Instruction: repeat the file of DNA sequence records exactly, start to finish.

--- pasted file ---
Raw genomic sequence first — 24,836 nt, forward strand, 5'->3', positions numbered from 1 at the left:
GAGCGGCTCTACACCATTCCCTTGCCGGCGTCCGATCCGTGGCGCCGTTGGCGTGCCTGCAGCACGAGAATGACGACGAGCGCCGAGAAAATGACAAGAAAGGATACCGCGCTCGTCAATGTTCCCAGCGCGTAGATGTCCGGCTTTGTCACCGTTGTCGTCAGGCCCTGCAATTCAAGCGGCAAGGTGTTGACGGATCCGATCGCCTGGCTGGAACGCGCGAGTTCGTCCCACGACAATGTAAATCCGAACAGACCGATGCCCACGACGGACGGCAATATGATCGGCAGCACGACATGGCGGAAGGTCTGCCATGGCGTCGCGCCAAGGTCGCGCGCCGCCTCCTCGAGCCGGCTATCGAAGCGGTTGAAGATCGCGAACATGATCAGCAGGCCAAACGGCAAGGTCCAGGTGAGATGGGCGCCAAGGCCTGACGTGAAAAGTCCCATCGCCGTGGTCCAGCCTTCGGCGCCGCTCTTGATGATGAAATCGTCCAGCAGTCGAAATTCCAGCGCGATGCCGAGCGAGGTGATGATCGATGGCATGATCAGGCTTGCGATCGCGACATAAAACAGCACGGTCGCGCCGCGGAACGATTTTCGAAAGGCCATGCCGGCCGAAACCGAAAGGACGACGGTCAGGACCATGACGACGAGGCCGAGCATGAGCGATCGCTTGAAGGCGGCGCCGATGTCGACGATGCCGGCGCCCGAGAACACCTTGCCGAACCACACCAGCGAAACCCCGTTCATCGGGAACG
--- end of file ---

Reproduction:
Raw genomic sequence first — 24,836 nt, forward strand, 5'->3', positions numbered from 1 at the left:
GAGCGGCTCTACACCATTCCCTTGCCGGCGTCCGATCCGTGGCGCCGTTGGCGTGCCTGCAGCACGAGAATGACGACGAGCGCCGAGAAAATGACAAGAAAGGATACCGCGCTCGTCAATGTTCCCAGCGCGTAGATGTCCGGCTTTGTCACCGTTGTCGTCAGGCCCTGCAATTCAAGCGGCAAGGTGTTGACGGATCCGATCGCCTGGCTGGAACGCGCGAGTTCGTCCCACGACAATGTAAATCCGAACAGACCGATGCCCACGACGGACGGCAATATGATCGGCAGCACGACATGGCGGAAGGTCTGCCATGGCGTCGCGCCAAGGTCGCGCGCCGCCTCCTCGAGCCGGCTATCGAAGCGGTTGAAGATCGCGAACATGATCAGCAGGCCAAACGGCAAGGTCCAGGTGAGATGGGCGCCAAGGCCTGACGTGAAAAGTCCCATCGCCGTGGTCCAGCCTTCGGCGCCGCTCTTGATGATGAAATCGTCCAGCAGTCGAAATTCCAGCGCGATGCCGAGCGAGGTGATGATCGATGGCATGATCAGGCTTGCGATCGCGACATAAAACAGCACGGTCGCGCCGCGGAACGATTTTCGAAAGGCCATGCCGGCCGAAACCGAAAGGACGACGGTCAGGACCATGACGACGAGGCCGAGCATGAGCGATCGCTTGAAGGCGGCGCCGATGTCGACGATGCCGGCGCCCGAGAACACCTTGCCGAACCACACCAGCGAAACCCCGTTCATCGGGAACG